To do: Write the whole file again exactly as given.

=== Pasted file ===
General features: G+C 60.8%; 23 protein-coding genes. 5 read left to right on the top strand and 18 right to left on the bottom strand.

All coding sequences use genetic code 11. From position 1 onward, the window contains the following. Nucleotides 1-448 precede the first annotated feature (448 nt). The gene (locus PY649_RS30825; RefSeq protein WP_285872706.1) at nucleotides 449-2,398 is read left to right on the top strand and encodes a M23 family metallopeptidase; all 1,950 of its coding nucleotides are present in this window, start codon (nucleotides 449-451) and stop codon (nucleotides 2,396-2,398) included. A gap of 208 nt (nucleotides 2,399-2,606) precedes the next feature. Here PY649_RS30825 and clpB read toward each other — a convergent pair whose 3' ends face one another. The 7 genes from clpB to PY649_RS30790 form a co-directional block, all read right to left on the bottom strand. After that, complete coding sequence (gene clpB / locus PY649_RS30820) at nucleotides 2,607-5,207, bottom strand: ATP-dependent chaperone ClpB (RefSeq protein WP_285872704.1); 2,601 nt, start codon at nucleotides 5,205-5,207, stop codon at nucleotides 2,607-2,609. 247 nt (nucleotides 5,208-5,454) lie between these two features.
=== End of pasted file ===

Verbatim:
General features: G+C 60.8%; 23 protein-coding genes. 5 read left to right on the top strand and 18 right to left on the bottom strand.

All coding sequences use genetic code 11. From position 1 onward, the window contains the following. Nucleotides 1-448 precede the first annotated feature (448 nt). The gene (locus PY649_RS30825; RefSeq protein WP_285872706.1) at nucleotides 449-2,398 is read left to right on the top strand and encodes a M23 family metallopeptidase; all 1,950 of its coding nucleotides are present in this window, start codon (nucleotides 449-451) and stop codon (nucleotides 2,396-2,398) included. A gap of 208 nt (nucleotides 2,399-2,606) precedes the next feature. Here PY649_RS30825 and clpB read toward each other — a convergent pair whose 3' ends face one another. The 7 genes from clpB to PY649_RS30790 form a co-directional block, all read right to left on the bottom strand. After that, complete coding sequence (gene clpB / locus PY649_RS30820) at nucleotides 2,607-5,207, bottom strand: ATP-dependent chaperone ClpB (RefSeq protein WP_285872704.1); 2,601 nt, start codon at nucleotides 5,205-5,207, stop codon at nucleotides 2,607-2,609. 247 nt (nucleotides 5,208-5,454) lie between these two features.